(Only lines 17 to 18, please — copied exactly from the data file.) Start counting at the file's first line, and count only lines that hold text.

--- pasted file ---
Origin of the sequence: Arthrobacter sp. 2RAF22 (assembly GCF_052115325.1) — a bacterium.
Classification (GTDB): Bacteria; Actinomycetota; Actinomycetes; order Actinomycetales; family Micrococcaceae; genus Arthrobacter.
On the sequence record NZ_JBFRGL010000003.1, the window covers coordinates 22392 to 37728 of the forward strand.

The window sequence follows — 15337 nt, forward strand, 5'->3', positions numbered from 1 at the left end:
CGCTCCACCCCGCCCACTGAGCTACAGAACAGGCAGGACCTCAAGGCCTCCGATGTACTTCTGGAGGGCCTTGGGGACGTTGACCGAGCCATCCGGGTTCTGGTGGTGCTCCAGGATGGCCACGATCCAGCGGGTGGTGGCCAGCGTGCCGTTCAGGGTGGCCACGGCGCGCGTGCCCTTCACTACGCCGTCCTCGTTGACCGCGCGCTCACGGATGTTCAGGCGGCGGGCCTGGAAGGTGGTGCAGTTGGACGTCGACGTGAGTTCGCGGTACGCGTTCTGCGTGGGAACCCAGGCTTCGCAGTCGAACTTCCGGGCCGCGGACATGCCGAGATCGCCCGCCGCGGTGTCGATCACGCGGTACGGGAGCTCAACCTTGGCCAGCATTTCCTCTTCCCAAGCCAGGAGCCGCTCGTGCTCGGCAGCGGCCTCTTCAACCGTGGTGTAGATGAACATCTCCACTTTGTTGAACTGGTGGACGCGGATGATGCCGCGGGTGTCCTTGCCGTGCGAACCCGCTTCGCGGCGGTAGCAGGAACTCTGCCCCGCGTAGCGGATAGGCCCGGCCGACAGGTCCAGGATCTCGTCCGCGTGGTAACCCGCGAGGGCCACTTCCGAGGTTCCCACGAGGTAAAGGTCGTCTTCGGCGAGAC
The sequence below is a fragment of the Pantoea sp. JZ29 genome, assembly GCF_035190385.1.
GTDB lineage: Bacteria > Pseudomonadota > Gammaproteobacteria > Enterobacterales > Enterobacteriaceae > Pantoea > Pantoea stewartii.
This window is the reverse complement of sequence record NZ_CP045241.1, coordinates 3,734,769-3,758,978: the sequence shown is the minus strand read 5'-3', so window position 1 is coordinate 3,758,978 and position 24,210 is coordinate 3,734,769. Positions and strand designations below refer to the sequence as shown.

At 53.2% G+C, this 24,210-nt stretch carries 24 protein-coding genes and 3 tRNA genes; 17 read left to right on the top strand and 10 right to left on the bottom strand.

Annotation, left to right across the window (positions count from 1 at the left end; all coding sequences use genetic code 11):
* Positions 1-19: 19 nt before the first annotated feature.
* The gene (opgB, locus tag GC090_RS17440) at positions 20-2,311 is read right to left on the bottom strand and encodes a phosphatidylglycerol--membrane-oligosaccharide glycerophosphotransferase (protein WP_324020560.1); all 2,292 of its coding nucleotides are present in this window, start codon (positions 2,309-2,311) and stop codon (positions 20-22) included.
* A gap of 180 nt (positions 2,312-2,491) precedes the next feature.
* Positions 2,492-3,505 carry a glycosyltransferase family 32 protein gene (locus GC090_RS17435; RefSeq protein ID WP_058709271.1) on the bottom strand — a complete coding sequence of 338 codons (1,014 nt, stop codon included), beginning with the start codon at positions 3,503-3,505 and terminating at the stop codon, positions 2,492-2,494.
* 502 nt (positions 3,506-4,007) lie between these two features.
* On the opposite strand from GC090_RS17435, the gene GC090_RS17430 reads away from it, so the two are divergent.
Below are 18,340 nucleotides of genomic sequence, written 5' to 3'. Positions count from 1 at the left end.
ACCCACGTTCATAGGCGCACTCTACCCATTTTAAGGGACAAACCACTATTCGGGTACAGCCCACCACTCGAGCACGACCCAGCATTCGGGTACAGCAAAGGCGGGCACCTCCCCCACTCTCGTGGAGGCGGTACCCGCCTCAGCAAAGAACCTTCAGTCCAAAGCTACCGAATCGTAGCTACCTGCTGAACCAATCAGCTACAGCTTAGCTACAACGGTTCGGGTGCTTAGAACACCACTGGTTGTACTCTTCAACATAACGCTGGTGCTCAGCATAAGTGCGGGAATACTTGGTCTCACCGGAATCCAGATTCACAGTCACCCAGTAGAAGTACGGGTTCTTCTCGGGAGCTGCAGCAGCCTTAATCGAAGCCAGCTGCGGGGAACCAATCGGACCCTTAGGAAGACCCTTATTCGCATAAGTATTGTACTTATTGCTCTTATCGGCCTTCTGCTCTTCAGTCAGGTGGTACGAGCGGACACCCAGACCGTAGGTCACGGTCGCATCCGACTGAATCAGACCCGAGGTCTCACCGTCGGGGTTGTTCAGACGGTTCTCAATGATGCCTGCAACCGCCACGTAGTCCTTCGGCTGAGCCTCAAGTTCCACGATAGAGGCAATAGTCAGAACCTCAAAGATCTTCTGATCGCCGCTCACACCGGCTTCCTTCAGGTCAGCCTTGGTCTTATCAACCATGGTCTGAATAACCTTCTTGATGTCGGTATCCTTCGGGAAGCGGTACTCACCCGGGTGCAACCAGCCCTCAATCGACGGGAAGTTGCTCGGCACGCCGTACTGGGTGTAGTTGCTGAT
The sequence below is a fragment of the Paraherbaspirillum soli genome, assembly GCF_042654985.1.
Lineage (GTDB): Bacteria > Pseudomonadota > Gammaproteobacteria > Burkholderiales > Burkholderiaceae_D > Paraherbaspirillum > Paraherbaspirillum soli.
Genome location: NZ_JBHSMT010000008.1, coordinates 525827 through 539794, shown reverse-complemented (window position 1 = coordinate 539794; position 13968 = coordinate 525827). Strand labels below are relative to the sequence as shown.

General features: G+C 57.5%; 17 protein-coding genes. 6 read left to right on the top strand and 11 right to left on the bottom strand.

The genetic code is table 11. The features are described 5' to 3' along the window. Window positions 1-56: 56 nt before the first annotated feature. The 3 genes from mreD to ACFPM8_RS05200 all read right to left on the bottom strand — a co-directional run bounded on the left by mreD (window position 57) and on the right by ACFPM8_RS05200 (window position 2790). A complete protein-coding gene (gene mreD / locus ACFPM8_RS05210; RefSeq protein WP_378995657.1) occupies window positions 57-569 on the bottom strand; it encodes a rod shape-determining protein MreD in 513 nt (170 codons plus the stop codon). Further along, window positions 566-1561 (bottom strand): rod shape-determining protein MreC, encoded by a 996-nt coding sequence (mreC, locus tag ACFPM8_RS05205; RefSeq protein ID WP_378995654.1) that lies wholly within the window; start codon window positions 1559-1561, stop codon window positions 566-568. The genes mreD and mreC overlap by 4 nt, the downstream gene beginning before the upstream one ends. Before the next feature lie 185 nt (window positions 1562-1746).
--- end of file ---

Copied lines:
Below are 18,340 nucleotides of genomic sequence, written 5' to 3'. Positions count from 1 at the left end.
ACCCACGTTCATAGGCGCACTCTACCCATTTTAAGGGACAAACCACTATTCGGGTACAGCCCACCACTCGAGCACGACCCAGCATTCGGGTACAGCAAAGGCGGGCACCTCCCCCACTCTCGTGGAGGCGGTACCCGCCTCAGCAAAGAACCTTCAGTCCAAAGCTACCGAATCGTAGCTACCTGCTGAACCAATCAGCTACAGCTTAGCTACAACGGTTCGGGTGCTTAGAACACCACTGGTTGTACTCTTCAACATAACGCTGGTGCTCAGCATAAGTGCGGGAATACTTGGTCTCACCGGAATCCAGATTCACAGTCACCCAGTAGAAGTACGGGTTCTTCTCGGGAGCTGCAGCAGCCTTAATCGAAGCCAGCTGCGGGGAACCAATCGGACCCTTAGGAAGACCCTTATTCGCATAAGTATTGTACTTATTGCTCTTATCGGCCTTCTGCTCTTCAGTCAGGTGGTACGAGCGGACACCCAGACCGTAGGTCACGGTCGCATCCGACTGAATCAGACCCGAGGTCTCACCGTCGGGGTTGTTCAGACGGTTCTCAATGATGCCTGCAACCGCCACGTAGTCCTTCGGCTGAGCCTCAAGTTCCACGATAGAGGCAATAGTCAGAACCTCAAAGATCTTCTGATCGCCGCTCACACCGGCTTCCTTCAGGTCAGCCTTGGTCTTATCAACCATGGTCTGAATAACCTTCTTGATGTCGGTATCCTTCGGGAAGCGGTACTCACCCGGGTGCAACCAGCCCTCAATCGACGGGAAGTTGCTCGGCACGCCGTACTGGGTGTAGTTGCTGAT